The rates war in the savings market is great news for those with cash stashed away, but many will be hit with an unexpected tax bill as a result of getting a better return on their savings.

The Personal Savings Allowance gives basic and higher rate taxpayer a tax-free allowance for their savings income, but rising interest rates mean that many will breach it for the first time.

On top of this, because income tax allowances have been frozen, more people are being pushed into the next tax bracket and so seeing their Personal Savings Allowance chopped in half or disappear altogether. Basic-rate taxpayers can earn £1,000 on their savings before being taxed, while higher rate taxpayers get a £500 limit and additional rate taxpayers get no tax-free allowance.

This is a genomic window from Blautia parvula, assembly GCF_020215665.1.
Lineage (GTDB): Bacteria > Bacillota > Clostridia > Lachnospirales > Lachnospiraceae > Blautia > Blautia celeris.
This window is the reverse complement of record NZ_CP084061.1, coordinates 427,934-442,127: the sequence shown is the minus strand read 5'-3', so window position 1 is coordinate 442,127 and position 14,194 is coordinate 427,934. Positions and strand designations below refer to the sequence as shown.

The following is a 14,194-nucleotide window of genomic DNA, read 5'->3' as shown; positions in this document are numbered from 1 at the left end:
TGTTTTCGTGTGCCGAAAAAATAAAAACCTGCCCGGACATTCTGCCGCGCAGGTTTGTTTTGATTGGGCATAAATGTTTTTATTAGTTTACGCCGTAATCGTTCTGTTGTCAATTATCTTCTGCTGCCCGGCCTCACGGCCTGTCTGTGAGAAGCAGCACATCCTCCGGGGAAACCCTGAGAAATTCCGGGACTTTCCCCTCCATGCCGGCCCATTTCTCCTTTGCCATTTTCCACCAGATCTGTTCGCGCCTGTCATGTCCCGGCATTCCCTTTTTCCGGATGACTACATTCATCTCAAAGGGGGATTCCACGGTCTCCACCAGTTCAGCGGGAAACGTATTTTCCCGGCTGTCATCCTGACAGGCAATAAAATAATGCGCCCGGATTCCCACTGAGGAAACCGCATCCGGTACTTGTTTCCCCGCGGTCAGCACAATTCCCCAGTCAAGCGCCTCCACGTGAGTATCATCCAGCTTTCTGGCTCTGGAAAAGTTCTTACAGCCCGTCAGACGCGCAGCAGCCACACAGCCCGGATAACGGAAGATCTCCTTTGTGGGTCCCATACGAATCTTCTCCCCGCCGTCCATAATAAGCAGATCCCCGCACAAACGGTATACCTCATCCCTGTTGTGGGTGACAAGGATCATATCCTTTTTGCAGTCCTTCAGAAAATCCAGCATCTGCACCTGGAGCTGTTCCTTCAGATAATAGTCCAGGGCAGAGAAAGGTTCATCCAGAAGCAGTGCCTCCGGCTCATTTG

When base rate was 0.1%, if your savings were earning that amount of interest, a basic-rate taxpayer would need to have £1 million in cash savings to hit their £1,000 tax-free limit. However, fast forward to today and with the top easy-access savings account now paying 2.35%* that same basic-rate taxpayer would only need to have £42,500 in savings to hit the limit. What’s more, if that basic-rate taxpayer had seen their income rise in the past few years and had tipped over into the higher-rate income tax bracket, they would only have a £500 tax-free savings limit, meaning they would need to have £21,250 in savings before they hit their new, lower limit.

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